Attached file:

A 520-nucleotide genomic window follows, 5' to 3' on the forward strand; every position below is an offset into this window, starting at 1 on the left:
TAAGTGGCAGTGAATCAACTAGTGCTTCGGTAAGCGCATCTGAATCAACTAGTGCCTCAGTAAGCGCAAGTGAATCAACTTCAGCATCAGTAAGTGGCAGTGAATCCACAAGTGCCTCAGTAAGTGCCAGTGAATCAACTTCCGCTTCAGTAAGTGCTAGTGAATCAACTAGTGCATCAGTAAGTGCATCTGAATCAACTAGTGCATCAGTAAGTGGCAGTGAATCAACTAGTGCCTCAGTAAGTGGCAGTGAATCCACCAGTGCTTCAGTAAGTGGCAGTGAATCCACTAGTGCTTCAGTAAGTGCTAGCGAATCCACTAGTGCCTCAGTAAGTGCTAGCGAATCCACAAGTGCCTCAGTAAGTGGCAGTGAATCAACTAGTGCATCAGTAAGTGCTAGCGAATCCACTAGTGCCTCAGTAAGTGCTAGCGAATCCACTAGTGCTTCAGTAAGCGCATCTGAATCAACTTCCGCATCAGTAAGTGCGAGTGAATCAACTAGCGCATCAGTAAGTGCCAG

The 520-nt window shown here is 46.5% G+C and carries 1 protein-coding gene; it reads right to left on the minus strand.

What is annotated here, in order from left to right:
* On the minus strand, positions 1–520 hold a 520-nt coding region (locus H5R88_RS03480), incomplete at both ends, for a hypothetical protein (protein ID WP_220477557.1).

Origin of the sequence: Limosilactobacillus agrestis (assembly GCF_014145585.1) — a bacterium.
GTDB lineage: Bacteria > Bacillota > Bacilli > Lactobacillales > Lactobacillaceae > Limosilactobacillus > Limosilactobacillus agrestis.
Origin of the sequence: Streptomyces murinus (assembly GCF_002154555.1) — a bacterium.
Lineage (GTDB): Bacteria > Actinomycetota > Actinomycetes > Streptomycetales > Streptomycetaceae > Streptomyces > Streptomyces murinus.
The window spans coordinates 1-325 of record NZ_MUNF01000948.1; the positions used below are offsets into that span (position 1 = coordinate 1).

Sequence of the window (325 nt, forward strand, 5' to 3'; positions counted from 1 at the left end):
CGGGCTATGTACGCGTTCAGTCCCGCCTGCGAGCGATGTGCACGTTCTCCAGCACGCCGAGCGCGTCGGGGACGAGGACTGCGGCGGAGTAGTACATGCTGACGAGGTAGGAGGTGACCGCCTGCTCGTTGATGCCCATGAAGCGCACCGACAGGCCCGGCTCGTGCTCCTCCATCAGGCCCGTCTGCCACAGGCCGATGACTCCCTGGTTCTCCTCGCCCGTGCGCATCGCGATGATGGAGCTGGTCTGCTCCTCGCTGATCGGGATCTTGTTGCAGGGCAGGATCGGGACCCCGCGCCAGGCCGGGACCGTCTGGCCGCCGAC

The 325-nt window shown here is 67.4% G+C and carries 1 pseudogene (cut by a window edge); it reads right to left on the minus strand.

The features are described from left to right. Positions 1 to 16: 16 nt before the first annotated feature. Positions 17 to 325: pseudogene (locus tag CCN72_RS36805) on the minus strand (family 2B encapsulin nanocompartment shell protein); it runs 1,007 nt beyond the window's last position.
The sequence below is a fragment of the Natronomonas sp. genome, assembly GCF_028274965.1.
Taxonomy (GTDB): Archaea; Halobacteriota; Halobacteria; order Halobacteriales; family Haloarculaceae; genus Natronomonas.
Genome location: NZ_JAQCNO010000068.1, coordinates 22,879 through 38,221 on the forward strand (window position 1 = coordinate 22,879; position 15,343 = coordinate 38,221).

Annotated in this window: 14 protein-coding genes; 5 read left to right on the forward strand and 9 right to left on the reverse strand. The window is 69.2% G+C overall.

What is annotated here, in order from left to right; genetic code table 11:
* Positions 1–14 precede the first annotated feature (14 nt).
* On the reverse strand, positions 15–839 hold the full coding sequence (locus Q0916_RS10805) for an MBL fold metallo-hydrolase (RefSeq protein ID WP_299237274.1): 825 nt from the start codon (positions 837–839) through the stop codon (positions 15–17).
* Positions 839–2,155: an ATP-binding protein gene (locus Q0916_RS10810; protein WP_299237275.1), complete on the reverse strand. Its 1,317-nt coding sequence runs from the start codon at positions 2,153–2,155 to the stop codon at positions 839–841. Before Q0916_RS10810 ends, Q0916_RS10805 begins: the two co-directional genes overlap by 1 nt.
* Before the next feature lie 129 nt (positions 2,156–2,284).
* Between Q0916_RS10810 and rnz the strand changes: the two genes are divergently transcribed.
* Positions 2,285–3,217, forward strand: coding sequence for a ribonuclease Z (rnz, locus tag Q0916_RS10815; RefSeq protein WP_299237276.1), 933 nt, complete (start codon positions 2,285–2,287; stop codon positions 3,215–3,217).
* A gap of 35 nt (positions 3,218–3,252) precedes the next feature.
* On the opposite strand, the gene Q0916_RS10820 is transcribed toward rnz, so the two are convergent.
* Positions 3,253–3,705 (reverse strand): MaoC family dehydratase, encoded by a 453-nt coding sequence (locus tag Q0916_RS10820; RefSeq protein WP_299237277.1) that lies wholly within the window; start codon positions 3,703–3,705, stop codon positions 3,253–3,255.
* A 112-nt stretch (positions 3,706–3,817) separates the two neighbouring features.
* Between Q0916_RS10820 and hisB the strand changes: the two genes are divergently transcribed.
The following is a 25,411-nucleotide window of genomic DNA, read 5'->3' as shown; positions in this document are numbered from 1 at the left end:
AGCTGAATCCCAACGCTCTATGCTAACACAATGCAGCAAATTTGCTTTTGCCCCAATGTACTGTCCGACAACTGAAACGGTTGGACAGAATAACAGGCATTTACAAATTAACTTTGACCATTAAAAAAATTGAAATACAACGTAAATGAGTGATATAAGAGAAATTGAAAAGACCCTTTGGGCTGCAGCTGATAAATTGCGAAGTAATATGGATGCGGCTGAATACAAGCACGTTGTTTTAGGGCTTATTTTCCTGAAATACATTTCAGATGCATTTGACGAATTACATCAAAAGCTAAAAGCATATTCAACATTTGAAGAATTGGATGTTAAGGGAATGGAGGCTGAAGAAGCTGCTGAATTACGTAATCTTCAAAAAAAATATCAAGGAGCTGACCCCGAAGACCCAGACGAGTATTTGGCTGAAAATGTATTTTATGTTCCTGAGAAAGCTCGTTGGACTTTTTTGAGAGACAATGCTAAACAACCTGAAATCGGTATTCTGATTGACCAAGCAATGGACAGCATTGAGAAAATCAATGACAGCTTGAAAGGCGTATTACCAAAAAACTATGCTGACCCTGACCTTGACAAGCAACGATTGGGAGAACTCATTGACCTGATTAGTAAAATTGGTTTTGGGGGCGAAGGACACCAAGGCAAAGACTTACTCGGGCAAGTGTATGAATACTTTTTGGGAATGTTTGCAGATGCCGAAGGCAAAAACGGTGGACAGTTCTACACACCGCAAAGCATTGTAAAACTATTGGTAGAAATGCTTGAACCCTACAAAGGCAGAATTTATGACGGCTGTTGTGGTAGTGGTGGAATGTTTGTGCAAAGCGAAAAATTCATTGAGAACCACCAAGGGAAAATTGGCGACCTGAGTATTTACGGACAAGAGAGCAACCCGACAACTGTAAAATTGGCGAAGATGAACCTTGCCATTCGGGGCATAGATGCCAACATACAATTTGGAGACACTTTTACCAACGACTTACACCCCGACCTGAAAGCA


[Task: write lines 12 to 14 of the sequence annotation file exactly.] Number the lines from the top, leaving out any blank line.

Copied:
CGGGCTATGTACGCGTTCAGTCCCGCCTGCGAGCGATGTGCACGTTCTCCAGCACGCCGAGCGCGTCGGGGACGAGGACTGCGGCGGAGTAGTACATGCTGACGAGGTAGGAGGTGACCGCCTGCTCGTTGATGCCCATGAAGCGCACCGACAGGCCCGGCTCGTGCTCCTCCATCAGGCCCGTCTGCCACAGGCCGATGACTCCCTGGTTCTCCTCGCCCGTGCGCATCGCGATGATGGAGCTGGTCTGCTCCTCGCTGATCGGGATCTTGTTGCAGGGCAGGATCGGGACCCCGCGCCAGGCCGGGACCGTCTGGCCGCCGAC

The 325-nt window shown here is 67.4% G+C and carries 1 pseudogene (cut by a window edge); it reads right to left on the minus strand.

The features are described from left to right. Positions 1 to 16: 16 nt before the first annotated feature. Positions 17 to 325: pseudogene (locus tag CCN72_RS36805) on the minus strand (family 2B encapsulin nanocompartment shell protein); it runs 1,007 nt beyond the window's last position.